When I first started publishing content, I was obsessed with one question:
How long will it take me to grow a huge audience?
Blog readers and email subscribers … I wanted them. In vast numbers.
And I wanted them right now.
I wish I’d had a crystal ball to see all of the very real benefits I had when I was just starting to build an online presence, without the audience or subscribers.
If you’re starting fresh, there are a few things you ought to be taking advantage of. They’ll help you build a rock-solid foundation — so that when you get big (and busy), you’ll have a great base for your next steps.
#1: Unparalleled responsiveness
Those first few readers or listeners who show up tend to be explorers. They’re the ones who check out new things, who boldly go where no one has gone before.
They’re curious and they’re often chatty. And if you ask them questions, they respond.
And when the audience is small … asking them questions and responding to all of their comments is easy. In a few minutes a day, you can make a connection with any visitor who comments or connects with you.
When your audience gets big, that can get tricky. Eventually, you’ll reach a point where responding to every comment or answering every email takes a giant bite out of your day.
Maybe that’s why some of the relationships you make early on are some of the most enduring.
How to use it:
In the early days, make sure you have comments enabled for a blog or podcast. Monitor those comments yourself — this isn’t the time to oursource, and the job is still nicely manageable.
If you can’t stomach allowing comments on your YouTube channel, I’ll understand. But consider creating video posts for your YouTube content on your own blog or Rainmaker Platform site, so you can enable and manage comments there.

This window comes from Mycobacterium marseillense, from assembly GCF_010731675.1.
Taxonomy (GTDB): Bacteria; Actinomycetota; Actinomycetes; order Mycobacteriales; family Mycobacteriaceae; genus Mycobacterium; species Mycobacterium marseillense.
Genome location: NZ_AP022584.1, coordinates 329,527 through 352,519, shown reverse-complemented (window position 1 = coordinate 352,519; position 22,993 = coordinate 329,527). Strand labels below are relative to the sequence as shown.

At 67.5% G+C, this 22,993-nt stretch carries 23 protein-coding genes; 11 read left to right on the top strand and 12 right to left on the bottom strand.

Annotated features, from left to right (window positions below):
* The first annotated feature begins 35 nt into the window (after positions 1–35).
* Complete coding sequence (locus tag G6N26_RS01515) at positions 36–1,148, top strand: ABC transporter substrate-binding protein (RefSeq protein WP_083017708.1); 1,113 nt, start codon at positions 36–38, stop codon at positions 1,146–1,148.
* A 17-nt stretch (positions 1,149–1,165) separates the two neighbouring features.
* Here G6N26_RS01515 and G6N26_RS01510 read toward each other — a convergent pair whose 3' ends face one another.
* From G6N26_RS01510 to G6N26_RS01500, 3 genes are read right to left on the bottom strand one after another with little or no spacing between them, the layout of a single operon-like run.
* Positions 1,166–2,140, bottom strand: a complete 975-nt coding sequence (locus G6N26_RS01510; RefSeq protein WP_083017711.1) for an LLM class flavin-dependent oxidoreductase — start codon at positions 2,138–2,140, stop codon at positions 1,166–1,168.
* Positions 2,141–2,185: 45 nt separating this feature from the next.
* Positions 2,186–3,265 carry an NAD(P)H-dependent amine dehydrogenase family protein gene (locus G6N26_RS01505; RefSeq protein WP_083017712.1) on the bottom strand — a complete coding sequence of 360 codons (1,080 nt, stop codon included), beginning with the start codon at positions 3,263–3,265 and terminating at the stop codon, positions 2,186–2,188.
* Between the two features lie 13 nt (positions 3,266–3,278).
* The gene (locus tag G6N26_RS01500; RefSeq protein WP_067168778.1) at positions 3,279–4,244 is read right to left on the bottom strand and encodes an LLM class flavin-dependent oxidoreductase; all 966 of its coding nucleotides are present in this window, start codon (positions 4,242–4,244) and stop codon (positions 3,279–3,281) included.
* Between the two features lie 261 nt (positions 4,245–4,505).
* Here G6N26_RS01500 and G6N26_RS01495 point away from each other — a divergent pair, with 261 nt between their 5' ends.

Also make sure that you have an email list in place, that people know how to get signed up, and that all reply messages go a real person, preferably you.
There is no excuse for “Do not reply to this email” in the early days. (I’m not a fan of it as your business gets bigger, either, but that’s another conversation.)
Invite your readers to reply to your email messages — and start conversations!
#2: Blissful forgiveness
When you’re starting a new project, you don’t have any idea what the final shape will look like.
You might have a very clear vision — but reality has a way of muddying those waters.
That angle on a niche topic you’re sure will be a hit? It might be a dud.
But along the way, you’ll often stumble across a different topic or angle that’s got the spark you’re looking for.
I started my first blog on a domain I didn’t own (mistake). It was hideous (mistake). I was too formal (mistake). I miscalculated what my angle and approach should be (mistake). I started with the wrong email service for me (mistake).
And it didn’t matter. At all.
Those pioneer visitors didn’t care if I made mistakes, and they were fine when I switched horses midstream. 8 or 10 times.
How to use it:
Getting it done always beats getting it perfect. And that’s doubly true on a new site.
Set out to make some interesting mistakes.
Try different things. Experiment with your WordPress theme, fonts, and colors. Play around with humor and find out if you’re funny. Try out new topics, or new angles on topics. Write content from the point of view of your dog. Swear, or don’t. Snark, or don’t.
The only thing you can’t get away with is behavior that’s genuinely unethical — but you’re not going to do that anyway. As long as you don’t lie and you don’t hurt people, go crazy.
#3: Passion (theirs)
Those pioneer visitors also tend to be the ones that have the greatest interest in your topic.
They may have some problems that are particularly tricky to solve. They may have a point of view you haven’t seen before. And they probably want to share it with you.
They’ll also tend to be some of your strongest cheerleaders — which means they can do an amazing job of getting the word out.
How to use it: